Protesters push their point on climate change

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Protesters push their point on climate change

Extinction Rebellion protesters outside Queensland Parliament House.

Extinction Rebellion protesters outside Queensland Parliament House.

by Ricco Caiulo

Extinction Rebellion protesters outside Queensland Parliament House.

by Ricco Caiulo

by Ricco Caiulo

Extinction Rebellion protesters outside Queensland Parliament House.

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THEY came. They gathered. They disrupted. They delayed. They made the news. And they returned, again and again.

Their protests have all been to raise awareness of the unfolding climate crisis, environmental changes that scientists and the United Nations says will soon be irreversible.

Organised by Extinction Rebellion, a socio-political climate change movement with ties around the world, these protests have been popping up in and around Brisbane, Queensland, over several weeks.

Police detain an Extinction Rebellion protester at Queensland’s Parliament House.

by Micah Coto
Police detain an Extinction Rebellion protester at Queensland’s Parliament House.

 

They have been designed to make people stop, think and talk about one of the biggest challenges they will ever face.

Yet, while there is ample evidence calling attention to the detrimental impacts of climate change, some people are still reluctant to accept the warnings of eminent climate scientists.

“The political system is broken, and we need a new way of doing things.”
Tom Howell, Extinction Rebellion protest organiser

So, through non-violent protests, the Brisbane branch of the Extinction Rebellion has tried to change public opinion and get the message across that the world is facing an unprecedented, global emergency.

Brisbane protest organiser Tom Howell was unapologetic about the disruptions caused by Extinction Rebellion’s activities or its antics.

“The political system is broken, and we need a new way of doing things,” Tom said. “The reason that there are so many mines (functioning) or so many forests being chopped down is the way the system is set up.”

Hear a passionate Indigenous activist at the August 6 Extinction Rebellion protest near Queensland’s Parliament House on this video.

Emma Dorge, a climate activist who attended one of the Brisbane Extinction Rebellion protests, defended the protester’s “chaotic” methods.

Speaking outside News Corporation’s Brisbane headquarters, Emma compared today’s climate change crisis to some of the most significant human right movements in history.

Emma Dorge, an activist who attended the Brisbane Extinction Rebellion protest in front of News Corporation offices Brisbane in late July.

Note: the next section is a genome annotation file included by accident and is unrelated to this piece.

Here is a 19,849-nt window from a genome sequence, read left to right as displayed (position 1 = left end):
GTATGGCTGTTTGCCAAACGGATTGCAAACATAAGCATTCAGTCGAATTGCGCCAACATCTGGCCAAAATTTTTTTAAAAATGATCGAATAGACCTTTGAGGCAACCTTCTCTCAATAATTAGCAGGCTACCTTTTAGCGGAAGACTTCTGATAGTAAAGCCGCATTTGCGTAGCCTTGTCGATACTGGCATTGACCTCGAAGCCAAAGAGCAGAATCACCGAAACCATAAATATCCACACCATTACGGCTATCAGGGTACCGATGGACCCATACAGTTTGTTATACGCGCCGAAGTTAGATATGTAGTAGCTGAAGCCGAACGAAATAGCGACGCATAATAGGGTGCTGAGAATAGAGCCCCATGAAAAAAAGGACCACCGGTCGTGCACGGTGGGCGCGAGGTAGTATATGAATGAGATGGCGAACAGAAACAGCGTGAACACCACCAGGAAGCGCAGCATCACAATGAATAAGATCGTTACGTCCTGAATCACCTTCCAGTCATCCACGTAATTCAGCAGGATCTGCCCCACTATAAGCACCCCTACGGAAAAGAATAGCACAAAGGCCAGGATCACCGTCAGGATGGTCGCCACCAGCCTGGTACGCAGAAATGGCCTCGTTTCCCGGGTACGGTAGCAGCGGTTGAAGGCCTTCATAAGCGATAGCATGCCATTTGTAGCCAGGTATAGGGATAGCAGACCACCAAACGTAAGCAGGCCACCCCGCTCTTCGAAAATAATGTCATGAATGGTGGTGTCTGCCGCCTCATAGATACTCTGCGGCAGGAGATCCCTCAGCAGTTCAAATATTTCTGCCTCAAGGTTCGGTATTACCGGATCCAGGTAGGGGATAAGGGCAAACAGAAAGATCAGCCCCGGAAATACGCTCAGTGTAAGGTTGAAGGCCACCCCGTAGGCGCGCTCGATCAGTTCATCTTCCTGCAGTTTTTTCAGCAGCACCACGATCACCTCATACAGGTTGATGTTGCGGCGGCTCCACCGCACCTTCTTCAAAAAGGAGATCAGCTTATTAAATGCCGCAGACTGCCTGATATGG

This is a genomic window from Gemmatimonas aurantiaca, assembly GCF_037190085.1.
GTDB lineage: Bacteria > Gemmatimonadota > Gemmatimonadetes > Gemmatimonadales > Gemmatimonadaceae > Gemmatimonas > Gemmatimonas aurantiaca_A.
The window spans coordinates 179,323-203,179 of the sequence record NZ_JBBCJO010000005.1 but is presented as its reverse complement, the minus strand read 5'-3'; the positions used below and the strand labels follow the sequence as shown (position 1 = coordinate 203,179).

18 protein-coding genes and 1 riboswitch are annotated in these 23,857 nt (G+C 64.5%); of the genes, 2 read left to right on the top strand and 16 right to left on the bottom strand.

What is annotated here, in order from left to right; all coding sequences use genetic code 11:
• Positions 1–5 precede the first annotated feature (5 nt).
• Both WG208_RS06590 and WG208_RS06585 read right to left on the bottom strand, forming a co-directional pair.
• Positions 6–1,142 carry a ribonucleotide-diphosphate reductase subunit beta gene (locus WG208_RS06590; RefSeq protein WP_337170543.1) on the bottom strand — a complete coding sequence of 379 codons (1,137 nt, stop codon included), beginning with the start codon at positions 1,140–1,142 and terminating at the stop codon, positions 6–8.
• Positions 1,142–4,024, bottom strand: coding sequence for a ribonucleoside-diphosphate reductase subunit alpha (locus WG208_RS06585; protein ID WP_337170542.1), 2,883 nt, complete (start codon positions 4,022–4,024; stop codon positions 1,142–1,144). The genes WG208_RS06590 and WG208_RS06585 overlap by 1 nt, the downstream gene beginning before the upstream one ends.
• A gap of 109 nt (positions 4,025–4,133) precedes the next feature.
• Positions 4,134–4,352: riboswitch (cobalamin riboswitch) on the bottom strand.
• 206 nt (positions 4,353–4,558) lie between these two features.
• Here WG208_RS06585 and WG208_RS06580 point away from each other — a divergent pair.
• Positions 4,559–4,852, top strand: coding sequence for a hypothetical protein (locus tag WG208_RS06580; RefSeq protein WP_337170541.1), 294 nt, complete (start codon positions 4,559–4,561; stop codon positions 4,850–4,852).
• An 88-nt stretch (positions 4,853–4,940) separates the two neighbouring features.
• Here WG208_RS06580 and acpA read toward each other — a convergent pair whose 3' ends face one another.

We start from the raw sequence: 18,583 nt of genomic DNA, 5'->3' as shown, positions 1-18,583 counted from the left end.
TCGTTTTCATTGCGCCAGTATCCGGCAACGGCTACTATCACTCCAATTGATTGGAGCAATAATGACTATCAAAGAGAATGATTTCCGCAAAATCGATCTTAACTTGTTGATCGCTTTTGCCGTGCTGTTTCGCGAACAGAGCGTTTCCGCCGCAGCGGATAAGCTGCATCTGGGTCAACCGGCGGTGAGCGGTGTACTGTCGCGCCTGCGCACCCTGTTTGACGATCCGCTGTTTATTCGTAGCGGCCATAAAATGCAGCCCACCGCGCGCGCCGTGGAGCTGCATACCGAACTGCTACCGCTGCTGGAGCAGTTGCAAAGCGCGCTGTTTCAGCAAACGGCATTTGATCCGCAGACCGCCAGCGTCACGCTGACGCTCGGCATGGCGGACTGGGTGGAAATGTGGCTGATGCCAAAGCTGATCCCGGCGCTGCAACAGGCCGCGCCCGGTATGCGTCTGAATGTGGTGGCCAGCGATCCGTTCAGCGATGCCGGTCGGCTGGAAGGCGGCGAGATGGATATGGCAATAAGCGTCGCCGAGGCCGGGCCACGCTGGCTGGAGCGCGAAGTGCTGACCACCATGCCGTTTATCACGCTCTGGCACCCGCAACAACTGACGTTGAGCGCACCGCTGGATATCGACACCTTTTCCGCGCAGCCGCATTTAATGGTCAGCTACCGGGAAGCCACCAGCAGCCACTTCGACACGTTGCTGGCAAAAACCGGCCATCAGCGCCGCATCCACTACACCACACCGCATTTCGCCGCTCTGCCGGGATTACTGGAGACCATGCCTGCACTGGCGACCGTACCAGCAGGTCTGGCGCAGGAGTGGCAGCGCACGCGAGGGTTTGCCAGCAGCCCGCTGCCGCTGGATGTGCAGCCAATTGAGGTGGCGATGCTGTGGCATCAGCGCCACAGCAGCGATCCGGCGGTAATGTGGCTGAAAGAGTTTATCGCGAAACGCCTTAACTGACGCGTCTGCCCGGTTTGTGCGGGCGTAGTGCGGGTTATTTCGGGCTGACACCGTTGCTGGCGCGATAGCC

by Ricco Caiulo
Emma Dorge, an activist who attended the Brisbane Extinction Rebellion protest in front of News Corporation offices Brisbane in late July.

 

“There are other instances where civil disobedience has been used,” she said.

“If you look at the abolitionists, the suffragettes or the Civil Rights movements, all (featured) civil resistance.

“But we know that (their actions were) pivotal for humanity, and so is this.”

An Extinction Rebellion protester glues herself to a Brisbane road

by Celina Rigby
An Extinction Rebellion protester glues herself to a Brisbane road.

 

Emma said she felt she needed to change the public’s opinion about climate change and was willing to create a disturbance to achieve that.

See police move in on climate protesters in Brisbane in this video.

Professor David Hood, a civil and environmental engineering lecturer, attended the Extinction Rebellion protest outside News Corporation’s Brisbane headquarters, where he spoke about the importance of mass protests to changing public attitudes.

“If we can get 4 per cent of the population really shifting and demanding action, then the government will listen,” Professor Hood said.

“It’s no good talking individually or writing letters to politicians, because they just see that as an individual, they don’t see it as a mass of votes. So, we must elevate this issue somehow.”

Professor David Hood at the Extinction Rebellion protest outside the News Corporation offices in late July.

by Ricco Caiulo
Professor David Hood at the Extinction Rebellion protest outside the News Corporation offices in late July.

 

But those who were held up in traffic by the protests, there were differing reactions.

Some honked in frustration, others in support, and still others spat profanities at protesters.

Another protest, another log jam and some drivers coming into Brisbane's CBD were unimpressed with the hold up.

by Ricco Caiulo
Another protest, another log jam and some drivers coming into Brisbane’s CBD were unimpressed with the hold up.

 

During Extinction Rebellion’s main demonstration near Parliament House, bystander Nick Nyuin admitted he was of two minds.

“I think that they should instead use a different methodology, then that way they could influence more people, instead of making people frustrated.”
Bystander Nick Nyuin

“I feel that, even though it’s a good cause, I think that the execution is not the best because I feel that it’s a bit selfish that they are blocking everyone,” Nick explained.

“I think that they should instead use a different methodology, then that way they could influence more people, instead of making people frustrated.”

 

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Words: Ricco Caiulo
Images: Ricco Caiulo / The Argus; Micah Coto / The Argus; Celina Rigby / The Argus
Videos: Kahlin Van der Borgh / The Argus

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Want to read more?
The original version of this story is one of 30 in a special online Climate Change edition of The Argus that was compiled by Queensland College of Art students from a final-year course called Transmedia Storytelling.